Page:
In a first, YouTube to showcase a week of comedy

April 25, 2013 by Jake Coyle
This undated publicity photo provided by Google Inc. shows, from left, Ryan Higa, Rainn Wilson and Grace Helbig shooting a video for YouTube's planned Comedy Week. From May 19-25, 2013, YouTube will host a themed week of comedy programming, featuring live-streams, videos and stand-up routines from comedy stars like Sarah Silverman and Jimmy Kimmel, as well as the less famous comedians of YouTube. (AP Photo/Google Inc., John Lindley)

(AP)—For a week in May, YouTube will turn into the biggest open mic on the planet. On Thursday, the Google Inc.-owned site will announce the YouTube Comedy Week, a seven-day cyber extravaganza designed to showcase some of the best comedy across its expansive video platform. From May 19-25, YouTube will be overrun with punch lines, sketches, stand-up routines and—hopefully—a lot of laughs.

It's the largest-scale attempt yet by YouTube to program its billions of hours of video and lead viewers to its growing channels of original programming. The is planning more event weeks around various themes to be held later this year and beyond.

"This has never been done before on YouTube," Danielle Tiedt, YouTube's vice president of marketing, said in an interview Wednesday ahead of the announcement. "I'm sure we'll learn a lot."

Comedy Week will kick off with a global from Los Angeles' Culver Studios. Throughout the week, new episodes will debut from some of YouTube's most popular channels, comedians will perform and comics will curate lists of their favorite videos.

Among those participating are Sarah Silverman, Rainn Wilson, Michael Cera, Vince Vaughn and Seth Rogen. There will be new videos from Andy Samberg's Lonely Island troupe. Popular comedy destinations with channels on YouTube like The Onion, Nerdist, College Humor and Funny or Die will join in. And YouTube hopes its less famous users will also get in on the act.

The event is just the start of a new approach by YouTube to congregate its disparate stars—from Hollywood professionals to Internet upstarts—and to present a unified viewing experience for users. YouTube hopes the theme weeks will spotlight the original programming the site has invested hundreds of millions of dollars in to grow its platform as a kind of next-generation TV.

"We're hoping to do this in a pretty regular rhythm," said Tiedt. "You'll see several of these coming from us, for sure, as we highlight really big areas that we think are amazing areas of strength for YouTube."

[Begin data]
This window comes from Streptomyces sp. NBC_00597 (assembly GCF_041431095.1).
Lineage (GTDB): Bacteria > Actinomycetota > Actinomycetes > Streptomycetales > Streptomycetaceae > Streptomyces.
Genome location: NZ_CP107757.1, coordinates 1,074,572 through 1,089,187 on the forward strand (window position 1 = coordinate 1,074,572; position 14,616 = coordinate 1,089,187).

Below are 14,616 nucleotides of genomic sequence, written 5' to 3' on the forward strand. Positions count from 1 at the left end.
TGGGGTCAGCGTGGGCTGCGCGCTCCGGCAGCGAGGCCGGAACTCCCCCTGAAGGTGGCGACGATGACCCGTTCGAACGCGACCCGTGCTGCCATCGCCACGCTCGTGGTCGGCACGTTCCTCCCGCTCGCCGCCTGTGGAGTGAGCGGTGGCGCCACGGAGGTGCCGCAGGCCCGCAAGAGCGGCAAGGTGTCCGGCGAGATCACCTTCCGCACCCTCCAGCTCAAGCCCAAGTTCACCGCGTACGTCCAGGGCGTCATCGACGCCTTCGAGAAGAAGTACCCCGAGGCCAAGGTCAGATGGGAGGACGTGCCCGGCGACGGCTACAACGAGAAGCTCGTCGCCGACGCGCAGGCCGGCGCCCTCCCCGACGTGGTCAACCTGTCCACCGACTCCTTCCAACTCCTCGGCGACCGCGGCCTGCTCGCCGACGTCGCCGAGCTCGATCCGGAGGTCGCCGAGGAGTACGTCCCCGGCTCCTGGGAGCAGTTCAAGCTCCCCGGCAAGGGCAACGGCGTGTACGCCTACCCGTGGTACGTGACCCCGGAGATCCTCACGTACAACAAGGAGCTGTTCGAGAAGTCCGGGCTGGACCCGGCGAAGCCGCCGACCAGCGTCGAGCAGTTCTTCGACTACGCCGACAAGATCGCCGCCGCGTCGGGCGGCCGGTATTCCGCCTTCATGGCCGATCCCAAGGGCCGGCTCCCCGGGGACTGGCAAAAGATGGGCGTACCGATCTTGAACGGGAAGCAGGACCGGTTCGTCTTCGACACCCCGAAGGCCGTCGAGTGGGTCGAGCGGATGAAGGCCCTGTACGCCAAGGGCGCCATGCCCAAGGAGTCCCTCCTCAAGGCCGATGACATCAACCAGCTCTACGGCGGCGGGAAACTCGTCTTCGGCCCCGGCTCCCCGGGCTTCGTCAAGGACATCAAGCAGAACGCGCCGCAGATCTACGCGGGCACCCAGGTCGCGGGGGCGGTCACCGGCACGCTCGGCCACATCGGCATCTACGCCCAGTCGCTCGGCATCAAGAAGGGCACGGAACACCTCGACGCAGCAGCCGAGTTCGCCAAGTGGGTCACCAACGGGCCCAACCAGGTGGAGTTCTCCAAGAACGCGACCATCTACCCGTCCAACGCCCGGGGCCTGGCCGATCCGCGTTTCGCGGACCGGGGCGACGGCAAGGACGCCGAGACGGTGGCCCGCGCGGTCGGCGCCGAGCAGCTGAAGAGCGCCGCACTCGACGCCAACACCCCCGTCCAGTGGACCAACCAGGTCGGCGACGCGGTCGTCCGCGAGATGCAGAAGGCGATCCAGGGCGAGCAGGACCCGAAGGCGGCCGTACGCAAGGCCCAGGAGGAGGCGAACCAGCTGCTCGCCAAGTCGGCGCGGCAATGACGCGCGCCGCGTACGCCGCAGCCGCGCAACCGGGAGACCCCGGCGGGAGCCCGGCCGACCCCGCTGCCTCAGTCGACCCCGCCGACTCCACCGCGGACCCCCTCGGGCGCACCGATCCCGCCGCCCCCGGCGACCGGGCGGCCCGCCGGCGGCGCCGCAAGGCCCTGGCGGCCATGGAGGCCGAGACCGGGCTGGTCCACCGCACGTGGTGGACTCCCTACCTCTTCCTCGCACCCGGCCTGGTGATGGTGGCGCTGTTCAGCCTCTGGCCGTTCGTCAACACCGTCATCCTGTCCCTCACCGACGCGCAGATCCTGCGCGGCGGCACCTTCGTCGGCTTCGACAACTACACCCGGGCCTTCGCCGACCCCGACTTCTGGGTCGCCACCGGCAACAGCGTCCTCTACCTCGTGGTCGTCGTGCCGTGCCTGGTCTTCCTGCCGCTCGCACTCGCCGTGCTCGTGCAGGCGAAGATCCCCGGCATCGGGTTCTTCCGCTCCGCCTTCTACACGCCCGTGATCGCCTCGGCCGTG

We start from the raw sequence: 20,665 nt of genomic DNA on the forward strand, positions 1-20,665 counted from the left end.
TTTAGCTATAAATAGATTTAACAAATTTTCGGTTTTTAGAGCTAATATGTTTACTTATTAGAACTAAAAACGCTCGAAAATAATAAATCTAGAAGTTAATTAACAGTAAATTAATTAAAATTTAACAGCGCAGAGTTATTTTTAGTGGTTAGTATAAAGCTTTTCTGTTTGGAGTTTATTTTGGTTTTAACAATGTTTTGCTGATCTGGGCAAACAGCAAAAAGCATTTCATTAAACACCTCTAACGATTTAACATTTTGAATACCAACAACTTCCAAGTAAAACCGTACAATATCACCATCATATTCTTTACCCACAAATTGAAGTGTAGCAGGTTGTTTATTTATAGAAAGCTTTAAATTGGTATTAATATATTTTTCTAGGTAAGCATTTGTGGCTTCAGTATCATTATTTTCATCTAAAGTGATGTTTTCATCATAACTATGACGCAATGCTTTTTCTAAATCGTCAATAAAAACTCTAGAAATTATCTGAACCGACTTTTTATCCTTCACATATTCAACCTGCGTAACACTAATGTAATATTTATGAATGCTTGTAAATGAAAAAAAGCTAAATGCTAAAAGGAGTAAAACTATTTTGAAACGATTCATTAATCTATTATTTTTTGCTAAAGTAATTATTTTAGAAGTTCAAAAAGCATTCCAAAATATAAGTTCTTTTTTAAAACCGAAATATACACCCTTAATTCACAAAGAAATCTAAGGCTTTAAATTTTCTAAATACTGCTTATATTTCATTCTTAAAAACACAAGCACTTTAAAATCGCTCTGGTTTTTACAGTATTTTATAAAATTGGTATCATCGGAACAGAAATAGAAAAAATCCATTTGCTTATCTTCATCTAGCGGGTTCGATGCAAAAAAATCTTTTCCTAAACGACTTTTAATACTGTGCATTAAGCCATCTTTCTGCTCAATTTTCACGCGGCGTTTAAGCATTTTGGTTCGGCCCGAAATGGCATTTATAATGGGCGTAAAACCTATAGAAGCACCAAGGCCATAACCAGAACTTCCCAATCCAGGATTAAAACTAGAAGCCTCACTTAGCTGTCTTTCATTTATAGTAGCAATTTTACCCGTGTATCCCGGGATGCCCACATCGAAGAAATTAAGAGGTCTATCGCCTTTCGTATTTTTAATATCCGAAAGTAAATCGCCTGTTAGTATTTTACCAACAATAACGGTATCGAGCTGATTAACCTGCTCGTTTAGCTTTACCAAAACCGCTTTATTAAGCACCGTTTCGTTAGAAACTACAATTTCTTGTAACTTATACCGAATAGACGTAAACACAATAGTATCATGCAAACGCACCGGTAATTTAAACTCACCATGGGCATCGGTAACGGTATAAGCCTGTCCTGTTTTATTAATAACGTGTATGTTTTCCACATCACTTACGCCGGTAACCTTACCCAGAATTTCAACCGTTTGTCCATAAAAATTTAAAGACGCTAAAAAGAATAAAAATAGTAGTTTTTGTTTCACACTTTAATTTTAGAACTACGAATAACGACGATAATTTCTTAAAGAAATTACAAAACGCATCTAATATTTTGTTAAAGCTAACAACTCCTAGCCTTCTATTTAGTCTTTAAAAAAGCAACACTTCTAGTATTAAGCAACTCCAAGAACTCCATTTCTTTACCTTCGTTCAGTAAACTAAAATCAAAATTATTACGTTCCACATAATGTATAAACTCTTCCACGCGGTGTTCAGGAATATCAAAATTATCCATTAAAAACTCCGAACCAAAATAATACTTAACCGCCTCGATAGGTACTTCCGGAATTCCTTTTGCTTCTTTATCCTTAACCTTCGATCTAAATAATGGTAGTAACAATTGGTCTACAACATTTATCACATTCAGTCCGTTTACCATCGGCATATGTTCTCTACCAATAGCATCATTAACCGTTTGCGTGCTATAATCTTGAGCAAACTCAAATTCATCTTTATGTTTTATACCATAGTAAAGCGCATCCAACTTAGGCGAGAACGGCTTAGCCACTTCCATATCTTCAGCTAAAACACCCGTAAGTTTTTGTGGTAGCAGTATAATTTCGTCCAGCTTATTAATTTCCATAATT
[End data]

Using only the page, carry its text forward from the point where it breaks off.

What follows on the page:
The undertaking is months in the works. To executive-produce the weeklong event, YouTube brought in former "Jimmy Kimmel Live!" producer Daniel Kellison, whose production company, HaChaCha, recently launched two comedy YouTube channels: Jash and the Video Podcast Network. The kickoff live stream will be directed and produced by Joel Gallen, a veteran of the MTV Movie Awards.

Kellison says a staff of 40 has been assembled to help in what he calls the "tremendously daunting" task of organizing a sizable portion of the sprawling YouTube realm.

"It's a massive undertaking," he says. "If you try to organize it all and figure it all out, you'll drown. It's not possible. We're just doing the best we can in trying to produce this."

A few missteps are inevitable, Kellison says. But the plan isn't to put on a slickly produced show, but something more lo-fi and relaxed.

"We've been able to go to all these comedians and say, 'Hey, we can do whatever we want and have fun doing it,'" says Kellison. "It's taken on this sort of comedy Woodstock type of vibe."

The duo of Eric Wareheim and Tim Heidecker, known as Tim & Eric, will be performing in the festivities. Wareheim, among the founders of Jash, believes Comedy Week will help raise the bar for comedy on YouTube.

"It's going to be higher production value, everyone taking it a little bit more serious rather than a throwaway Internet short—make it a place where legitimate stuff can be and change the perception of what YouTube can be," Wareheim says. "Tim and I have been using YouTube for our TV shows, our movies—for everything—to kind of promote stuff. Now instead of just as a promotional tool, we're using it to really distribute content."

Getting even a segment of to synchronize would seem a tall order. But marshaling together Comedy Week reminds Kellison of the chaotic first night of "Jimmy Kimmel Live!"

"We had Coldplay on the outdoor stage; Warren Sapp coming in after he won the Super Bowl on a helicopter; Jon Gruden canceling; the fire marshal trying to shut us down; Snoop Dogg with the death threats; and a buzzed George Clooney," he recalls. "I imagine this will be very similar."


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